every-day-carry

A great soul in a small house

A great soul in a small house is the idea which has touched me more than any other. —Lacordaire, quoted in Wm. Barclay./1

The modern small-house movement is attractive. It appeals to the need for simplicity in man. It allows people to escape great expenses, the oppressive burden of mortgage payments. It forces one, in a way, to fit into small living quarters what is most important.

Living in a small house, however, is no guarantee of a happy heart. On the contrary, if the heart has not been previously conditioned, cramped quarters can be a cause of discontent and discord.

How can one be that “great soul” which Lacordaire praises above?

First, discover the value of things.

We can enjoy things without living for them, but if Lacordaire’s warning for his day was true, how much more for ours: “The rock of our present day is that no one knows how to live upon little.”/2 Many of our grandparents and even our parents knew, but we don’t. We are surrounded by things. We store more things and buy more things and carry more things with us than ever before.

Witness the growth of the storage industry. We have the largest houses in history, but our houses cannot hold all our stuff. So we rent storage space!

And now there’s the “man bag.” We, men and women, have stuff which we just must tote around.

An acronym has arisen, EDC: every-day carry. Not long ago I asked people what were their essential items which they carried with them all the time. I listed mine: Bible, Bullet Journal, pens, glasses, evangelistic card, Bible correspondence course, documents, money, phone.

The sign of our times is walking around or hanging out at the mall, the great prison of commerce. We worship at the shrine of purchase, at the altar of possession, and even when we’re not buying, we want to be near the products we desire.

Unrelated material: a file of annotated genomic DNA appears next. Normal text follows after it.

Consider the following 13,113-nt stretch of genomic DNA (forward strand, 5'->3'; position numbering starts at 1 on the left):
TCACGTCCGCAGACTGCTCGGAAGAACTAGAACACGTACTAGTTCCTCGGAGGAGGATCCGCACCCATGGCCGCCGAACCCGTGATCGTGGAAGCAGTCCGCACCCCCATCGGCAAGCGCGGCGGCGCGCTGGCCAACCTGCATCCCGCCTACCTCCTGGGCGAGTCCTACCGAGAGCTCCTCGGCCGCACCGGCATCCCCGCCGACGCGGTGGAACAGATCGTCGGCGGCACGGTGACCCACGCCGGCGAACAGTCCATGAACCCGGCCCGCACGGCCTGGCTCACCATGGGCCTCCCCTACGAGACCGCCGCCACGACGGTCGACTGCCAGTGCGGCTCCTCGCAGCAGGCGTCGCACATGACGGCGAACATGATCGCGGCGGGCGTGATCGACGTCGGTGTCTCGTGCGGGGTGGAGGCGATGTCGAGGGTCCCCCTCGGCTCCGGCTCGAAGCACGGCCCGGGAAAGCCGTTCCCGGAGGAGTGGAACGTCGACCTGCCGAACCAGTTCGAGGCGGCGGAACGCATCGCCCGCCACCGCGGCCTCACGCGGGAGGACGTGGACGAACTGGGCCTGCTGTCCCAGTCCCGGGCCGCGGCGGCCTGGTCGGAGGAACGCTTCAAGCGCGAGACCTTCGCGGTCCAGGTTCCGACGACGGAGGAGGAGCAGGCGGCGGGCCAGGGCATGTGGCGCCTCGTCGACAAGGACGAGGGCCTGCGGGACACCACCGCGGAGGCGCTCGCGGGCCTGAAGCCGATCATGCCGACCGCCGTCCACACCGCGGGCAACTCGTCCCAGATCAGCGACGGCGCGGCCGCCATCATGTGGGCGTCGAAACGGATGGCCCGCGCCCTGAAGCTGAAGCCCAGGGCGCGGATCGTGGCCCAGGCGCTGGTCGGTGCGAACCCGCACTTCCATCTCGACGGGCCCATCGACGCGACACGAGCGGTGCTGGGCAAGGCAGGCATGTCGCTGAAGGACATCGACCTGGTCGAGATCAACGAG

In all the carrying and storage and buying, do we know how to use things rather than be possessed by them? The great soul knows.

Second, know what is essential.

We confuse wants for needs. But what are real needs in this life? The apostle Paul has made the list for us, and it is a short one. “But if we have food and clothing, with these we will be content” 1 Timothy 6.8 ESV.

We aren’t happy with just any food, we want gourmet. We want variety. We have a long list of likes and dislikes. No leftovers, please. Always fresh, always hot, served in record time, with portions that would do for two. Or three.

Nor is any type of clothing suitable for us. We must have the latest styles, the name brands, the attention-getting acessories. Our underwear may cost as much or more than outer clothing. Of course, we must have a complete wardrobe, for every social occasion and setting.

There is no special advantage to poverty. But having more than what is essential makes us rich, by definition, and brings with it special temptations and challenges. Only when we know what is essential can we resist the temptation for more. The great soul knows this.

Third, pursue relationships, not things.

Wm. Barclay was right when he wrote that contentment obtains

“when we escape the servitude of things, when we find our wealth in the love and the fellowship of men, and when we realize that our most precious possession is our friendship with God, made possible through Jesus Christ.”/3

No relationship is greater, more intimate, and more important than that of having God as Father. All the Bible seeks to move us toward him. Obeying the truth allows us to know him who is true. Relationship with God provides us the basis upon which we may relate properly with all others.

This relationship demands exclusivity, however. God is a jealous God who brooks no competition. No one can serve God and money. Attempts to be friends with God and friends with the world constitute spiritual adultery, or unfaithfulness. He is the pearl of great price for which we give up all to get him. When we do, we discover that he is eminently worth it. The great soul knows this.

Great soul in a great house

More than being a great soul in a small house, I want to be a great soul, in God’s eyes, in his magnificent house, which is the temple of the Spirit, the kingdom of God, the church of Jesus Christ. Not because I want to pursue greatness as such, but because I want to have God’s perfect love, follow Christ’s perfect example, and cooperate fully with the Spirit of truth whose mission is to make him known in all the world.

1/ Quoted in William Barclay, The Letters to Timothy, Titus, and Philemon. Rev. ed. Westminster Press, 1975: 130.
2/ Ibid., 129.
3/ Ibid., 131.

The following two tabs change content below.

J. Randal Matheny

Servant of the Lord at GoSpeak
Randal and his wife have lived and worked in Brazil since 1984. They have three children, two daughters-in-law, and four grandchildren. Randal's a lefty, a chocolate lover, an author and a poet.

Latest posts by J. Randal Matheny (see all)

One thought on “A great soul in a small house

Share your thoughts: